Kate Bradley writes that the government’s new proposals to combat gang crime will cause more miscarriages of justice.
Two weeks ago, the London Mayor’s Office for Policing And Crime (MOPAC) announced that it would provide £200,000 to pilot the new ‘Shield’ scheme in the London boroughs of Haringey, Westminster and Lambeth. Shield is being billed as a “tough new gang intervention programme” – it will allow the whole gangs to be punished for the criminal actions of one gang member.
This proposal sounds a lot like the highly controversial Joint Enterprise doctrine in British law, which allows the justice system to press charges against people for crimes that they did not commit if they knowingly assisted or encouraged the crime. In some cases, such as that of Jordan Cunliffe, ‘knowingly assist’ or ‘encourage’ seems to amount to being present while a crime is committed, or, commonly, being part of a friendship group with the offender. Between 2005 and 2013, the Joint Enterprise doctrine was applied to over 4500 murder prosecutions, and disproportionately affected black and minority ethnic communities: according to a publication by the House of Commons Justice Committee, 37.2% of those serving very long sentences for joint enterprise offences are Black/Black British, eleven times the proportion of Black/Black British people in the general population and almost three times as many as in the overall prison population.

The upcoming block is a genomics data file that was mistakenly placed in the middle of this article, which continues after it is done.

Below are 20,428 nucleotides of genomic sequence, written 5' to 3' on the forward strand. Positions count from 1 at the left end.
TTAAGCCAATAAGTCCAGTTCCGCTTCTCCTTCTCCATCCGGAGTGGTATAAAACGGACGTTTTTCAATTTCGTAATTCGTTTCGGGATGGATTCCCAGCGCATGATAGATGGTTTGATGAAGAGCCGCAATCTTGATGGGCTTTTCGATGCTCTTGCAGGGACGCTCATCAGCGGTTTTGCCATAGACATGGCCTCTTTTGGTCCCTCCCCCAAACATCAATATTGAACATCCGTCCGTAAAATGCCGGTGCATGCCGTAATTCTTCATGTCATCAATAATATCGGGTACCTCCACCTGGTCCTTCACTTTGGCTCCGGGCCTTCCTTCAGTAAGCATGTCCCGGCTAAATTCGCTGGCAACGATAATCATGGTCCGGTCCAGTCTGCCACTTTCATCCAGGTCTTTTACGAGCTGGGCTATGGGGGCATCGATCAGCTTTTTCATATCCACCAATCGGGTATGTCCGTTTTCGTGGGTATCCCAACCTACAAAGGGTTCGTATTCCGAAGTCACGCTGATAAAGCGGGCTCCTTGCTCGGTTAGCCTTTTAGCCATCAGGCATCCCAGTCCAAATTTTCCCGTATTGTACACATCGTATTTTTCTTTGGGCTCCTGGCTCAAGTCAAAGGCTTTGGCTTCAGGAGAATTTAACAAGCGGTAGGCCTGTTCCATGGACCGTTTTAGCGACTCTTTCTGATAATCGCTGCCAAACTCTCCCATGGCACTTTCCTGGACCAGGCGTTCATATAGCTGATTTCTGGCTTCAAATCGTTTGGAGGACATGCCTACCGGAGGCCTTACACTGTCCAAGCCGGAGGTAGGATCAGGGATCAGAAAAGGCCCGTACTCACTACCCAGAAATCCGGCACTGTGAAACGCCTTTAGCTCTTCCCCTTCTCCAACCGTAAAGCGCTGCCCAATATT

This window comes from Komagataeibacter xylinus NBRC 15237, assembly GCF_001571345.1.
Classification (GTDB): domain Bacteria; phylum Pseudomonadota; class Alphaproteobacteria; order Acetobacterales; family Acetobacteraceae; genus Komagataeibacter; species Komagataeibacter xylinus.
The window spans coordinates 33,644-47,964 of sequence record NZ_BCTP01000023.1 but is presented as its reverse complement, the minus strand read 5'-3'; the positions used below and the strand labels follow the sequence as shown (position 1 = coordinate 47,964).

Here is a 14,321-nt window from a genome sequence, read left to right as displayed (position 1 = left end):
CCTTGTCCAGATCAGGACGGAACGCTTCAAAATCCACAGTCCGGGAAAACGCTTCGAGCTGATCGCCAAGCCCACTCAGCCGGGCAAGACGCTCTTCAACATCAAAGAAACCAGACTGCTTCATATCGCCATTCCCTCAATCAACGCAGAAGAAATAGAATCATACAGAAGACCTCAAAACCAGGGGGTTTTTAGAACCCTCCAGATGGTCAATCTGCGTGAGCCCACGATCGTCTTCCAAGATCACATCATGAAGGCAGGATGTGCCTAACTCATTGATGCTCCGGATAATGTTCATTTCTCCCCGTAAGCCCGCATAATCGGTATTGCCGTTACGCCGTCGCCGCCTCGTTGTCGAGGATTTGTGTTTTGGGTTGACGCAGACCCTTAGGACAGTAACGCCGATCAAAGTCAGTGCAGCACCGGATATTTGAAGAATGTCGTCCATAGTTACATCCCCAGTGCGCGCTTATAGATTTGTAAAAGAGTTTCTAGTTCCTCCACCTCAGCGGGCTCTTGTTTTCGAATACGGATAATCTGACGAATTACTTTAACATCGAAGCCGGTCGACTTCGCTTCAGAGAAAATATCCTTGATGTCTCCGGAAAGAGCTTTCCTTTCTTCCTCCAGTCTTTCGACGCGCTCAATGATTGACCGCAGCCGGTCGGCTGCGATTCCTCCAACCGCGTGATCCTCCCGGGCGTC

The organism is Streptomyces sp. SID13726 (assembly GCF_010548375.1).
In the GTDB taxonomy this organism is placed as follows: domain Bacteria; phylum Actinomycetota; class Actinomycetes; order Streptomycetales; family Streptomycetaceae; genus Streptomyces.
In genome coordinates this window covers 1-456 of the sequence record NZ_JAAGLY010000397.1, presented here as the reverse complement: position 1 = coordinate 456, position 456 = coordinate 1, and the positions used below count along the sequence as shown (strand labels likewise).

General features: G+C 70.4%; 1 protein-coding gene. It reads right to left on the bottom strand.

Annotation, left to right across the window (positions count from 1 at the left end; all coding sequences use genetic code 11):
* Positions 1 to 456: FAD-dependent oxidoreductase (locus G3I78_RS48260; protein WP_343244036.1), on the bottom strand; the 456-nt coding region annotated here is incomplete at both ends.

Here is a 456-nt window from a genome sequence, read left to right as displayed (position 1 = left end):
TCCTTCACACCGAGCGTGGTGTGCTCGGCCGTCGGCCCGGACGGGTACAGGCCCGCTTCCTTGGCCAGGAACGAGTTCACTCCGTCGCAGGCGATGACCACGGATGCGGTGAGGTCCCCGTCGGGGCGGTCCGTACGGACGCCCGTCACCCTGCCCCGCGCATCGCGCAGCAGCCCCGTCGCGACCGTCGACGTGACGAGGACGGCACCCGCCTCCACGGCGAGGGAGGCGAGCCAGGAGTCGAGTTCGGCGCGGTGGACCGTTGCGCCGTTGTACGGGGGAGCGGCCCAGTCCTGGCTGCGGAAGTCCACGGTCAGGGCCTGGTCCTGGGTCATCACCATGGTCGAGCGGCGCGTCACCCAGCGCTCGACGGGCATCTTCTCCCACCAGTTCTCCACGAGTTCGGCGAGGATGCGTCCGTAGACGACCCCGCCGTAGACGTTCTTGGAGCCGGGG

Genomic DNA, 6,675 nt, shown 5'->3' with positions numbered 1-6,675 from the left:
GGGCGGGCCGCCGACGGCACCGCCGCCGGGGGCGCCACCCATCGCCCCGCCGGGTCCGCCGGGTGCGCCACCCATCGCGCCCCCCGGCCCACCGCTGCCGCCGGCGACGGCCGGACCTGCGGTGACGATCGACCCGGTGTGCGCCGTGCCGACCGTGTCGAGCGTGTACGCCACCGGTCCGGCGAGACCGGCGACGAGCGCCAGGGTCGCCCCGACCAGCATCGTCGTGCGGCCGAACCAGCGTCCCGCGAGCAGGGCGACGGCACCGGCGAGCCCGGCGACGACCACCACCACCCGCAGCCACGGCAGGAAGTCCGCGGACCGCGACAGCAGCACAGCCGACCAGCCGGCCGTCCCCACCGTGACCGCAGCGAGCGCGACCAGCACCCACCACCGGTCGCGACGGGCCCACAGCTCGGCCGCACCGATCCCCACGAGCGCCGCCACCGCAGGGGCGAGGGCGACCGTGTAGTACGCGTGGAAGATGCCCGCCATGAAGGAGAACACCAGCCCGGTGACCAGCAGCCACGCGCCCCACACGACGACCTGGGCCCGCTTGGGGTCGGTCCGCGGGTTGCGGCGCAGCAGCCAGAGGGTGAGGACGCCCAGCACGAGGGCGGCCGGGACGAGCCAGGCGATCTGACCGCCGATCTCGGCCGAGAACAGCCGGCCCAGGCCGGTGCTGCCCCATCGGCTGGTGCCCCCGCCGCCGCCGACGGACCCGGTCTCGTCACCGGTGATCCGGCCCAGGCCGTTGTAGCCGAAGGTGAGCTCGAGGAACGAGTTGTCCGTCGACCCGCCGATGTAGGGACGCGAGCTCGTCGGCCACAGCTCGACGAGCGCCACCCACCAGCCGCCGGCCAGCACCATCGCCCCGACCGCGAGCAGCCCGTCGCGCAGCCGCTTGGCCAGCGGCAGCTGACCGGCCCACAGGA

The Injustices of Joint Enterprise
The Joint Enterprise doctrine is controversial because it relies so much on perception. It is impossible to entirely recover what some knew and intended of another person’s behaviour. In more difficult cases, prosecution will rely on what the police, juries and judges believe to have been people’s intentions. In a case discussed by the campaign group Joint Enterprise: Not Guilty By Association (JENGbA), in 2009, Amisi Khama was convicted of murder and sentenced to life imprisonment after one member of the group with whom he was cycling stabbed and killed someone. In this case, the judge directed that a “knowing look” would suffice to find the boys guilty. It is not clear what quite constitutes a “knowing look”, and it is remarkable that a judge would so much faith in a facial expression in such a highly charged environment.